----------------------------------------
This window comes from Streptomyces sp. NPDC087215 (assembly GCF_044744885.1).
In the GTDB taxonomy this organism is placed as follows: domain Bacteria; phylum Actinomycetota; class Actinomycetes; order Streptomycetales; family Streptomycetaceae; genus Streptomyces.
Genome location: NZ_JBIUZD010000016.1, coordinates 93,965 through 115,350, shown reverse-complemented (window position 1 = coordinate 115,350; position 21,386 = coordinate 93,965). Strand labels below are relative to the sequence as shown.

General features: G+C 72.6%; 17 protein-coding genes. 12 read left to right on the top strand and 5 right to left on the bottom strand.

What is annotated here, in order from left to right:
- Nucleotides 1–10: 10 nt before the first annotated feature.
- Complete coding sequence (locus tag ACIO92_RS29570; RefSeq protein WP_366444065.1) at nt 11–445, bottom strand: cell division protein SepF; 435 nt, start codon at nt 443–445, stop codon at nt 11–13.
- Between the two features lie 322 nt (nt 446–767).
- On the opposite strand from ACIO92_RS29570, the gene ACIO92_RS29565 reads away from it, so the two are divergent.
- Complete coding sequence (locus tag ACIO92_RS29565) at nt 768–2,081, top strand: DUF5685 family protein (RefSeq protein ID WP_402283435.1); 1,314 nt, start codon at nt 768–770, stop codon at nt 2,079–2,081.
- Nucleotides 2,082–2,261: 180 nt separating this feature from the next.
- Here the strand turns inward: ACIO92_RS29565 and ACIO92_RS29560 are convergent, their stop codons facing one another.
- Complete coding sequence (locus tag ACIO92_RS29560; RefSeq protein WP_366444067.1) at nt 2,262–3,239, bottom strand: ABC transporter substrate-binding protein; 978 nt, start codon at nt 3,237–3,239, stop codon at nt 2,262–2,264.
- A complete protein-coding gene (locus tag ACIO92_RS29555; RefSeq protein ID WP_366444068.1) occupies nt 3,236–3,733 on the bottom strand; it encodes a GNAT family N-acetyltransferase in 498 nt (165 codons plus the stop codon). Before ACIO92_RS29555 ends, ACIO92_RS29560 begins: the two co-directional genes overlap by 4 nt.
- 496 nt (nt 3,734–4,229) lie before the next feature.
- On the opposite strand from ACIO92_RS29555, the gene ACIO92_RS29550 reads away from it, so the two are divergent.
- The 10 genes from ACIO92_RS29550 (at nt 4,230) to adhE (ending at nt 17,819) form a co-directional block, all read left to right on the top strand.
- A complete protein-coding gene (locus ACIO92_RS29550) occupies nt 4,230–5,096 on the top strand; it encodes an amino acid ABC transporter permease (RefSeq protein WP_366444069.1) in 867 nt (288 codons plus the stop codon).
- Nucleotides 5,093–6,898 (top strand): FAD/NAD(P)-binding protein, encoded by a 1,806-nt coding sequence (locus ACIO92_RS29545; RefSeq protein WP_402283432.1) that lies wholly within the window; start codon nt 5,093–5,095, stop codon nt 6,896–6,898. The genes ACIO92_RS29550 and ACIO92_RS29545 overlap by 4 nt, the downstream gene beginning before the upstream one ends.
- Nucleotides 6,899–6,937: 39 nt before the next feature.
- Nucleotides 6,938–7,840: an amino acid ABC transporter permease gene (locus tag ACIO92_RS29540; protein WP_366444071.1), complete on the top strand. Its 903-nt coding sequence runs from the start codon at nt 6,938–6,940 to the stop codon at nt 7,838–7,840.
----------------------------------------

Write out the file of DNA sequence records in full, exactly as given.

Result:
This window comes from Streptomyces sp. NPDC087215 (assembly GCF_044744885.1).
In the GTDB taxonomy this organism is placed as follows: domain Bacteria; phylum Actinomycetota; class Actinomycetes; order Streptomycetales; family Streptomycetaceae; genus Streptomyces.
Genome location: NZ_JBIUZD010000016.1, coordinates 93,965 through 115,350, shown reverse-complemented (window position 1 = coordinate 115,350; position 21,386 = coordinate 93,965). Strand labels below are relative to the sequence as shown.

General features: G+C 72.6%; 17 protein-coding genes. 12 read left to right on the top strand and 5 right to left on the bottom strand.

What is annotated here, in order from left to right:
- Nucleotides 1–10: 10 nt before the first annotated feature.
- Complete coding sequence (locus tag ACIO92_RS29570; RefSeq protein WP_366444065.1) at nt 11–445, bottom strand: cell division protein SepF; 435 nt, start codon at nt 443–445, stop codon at nt 11–13.
- Between the two features lie 322 nt (nt 446–767).
- On the opposite strand from ACIO92_RS29570, the gene ACIO92_RS29565 reads away from it, so the two are divergent.
- Complete coding sequence (locus tag ACIO92_RS29565) at nt 768–2,081, top strand: DUF5685 family protein (RefSeq protein ID WP_402283435.1); 1,314 nt, start codon at nt 768–770, stop codon at nt 2,079–2,081.
- Nucleotides 2,082–2,261: 180 nt separating this feature from the next.
- Here the strand turns inward: ACIO92_RS29565 and ACIO92_RS29560 are convergent, their stop codons facing one another.
- Complete coding sequence (locus tag ACIO92_RS29560; RefSeq protein WP_366444067.1) at nt 2,262–3,239, bottom strand: ABC transporter substrate-binding protein; 978 nt, start codon at nt 3,237–3,239, stop codon at nt 2,262–2,264.
- A complete protein-coding gene (locus tag ACIO92_RS29555; RefSeq protein ID WP_366444068.1) occupies nt 3,236–3,733 on the bottom strand; it encodes a GNAT family N-acetyltransferase in 498 nt (165 codons plus the stop codon). Before ACIO92_RS29555 ends, ACIO92_RS29560 begins: the two co-directional genes overlap by 4 nt.
- 496 nt (nt 3,734–4,229) lie before the next feature.
- On the opposite strand from ACIO92_RS29555, the gene ACIO92_RS29550 reads away from it, so the two are divergent.
- The 10 genes from ACIO92_RS29550 (at nt 4,230) to adhE (ending at nt 17,819) form a co-directional block, all read left to right on the top strand.
- A complete protein-coding gene (locus ACIO92_RS29550) occupies nt 4,230–5,096 on the top strand; it encodes an amino acid ABC transporter permease (RefSeq protein WP_366444069.1) in 867 nt (288 codons plus the stop codon).
- Nucleotides 5,093–6,898 (top strand): FAD/NAD(P)-binding protein, encoded by a 1,806-nt coding sequence (locus ACIO92_RS29545; RefSeq protein WP_402283432.1) that lies wholly within the window; start codon nt 5,093–5,095, stop codon nt 6,896–6,898. The genes ACIO92_RS29550 and ACIO92_RS29545 overlap by 4 nt, the downstream gene beginning before the upstream one ends.
- Nucleotides 6,899–6,937: 39 nt before the next feature.
- Nucleotides 6,938–7,840: an amino acid ABC transporter permease gene (locus tag ACIO92_RS29540; protein WP_366444071.1), complete on the top strand. Its 903-nt coding sequence runs from the start codon at nt 6,938–6,940 to the stop codon at nt 7,838–7,840.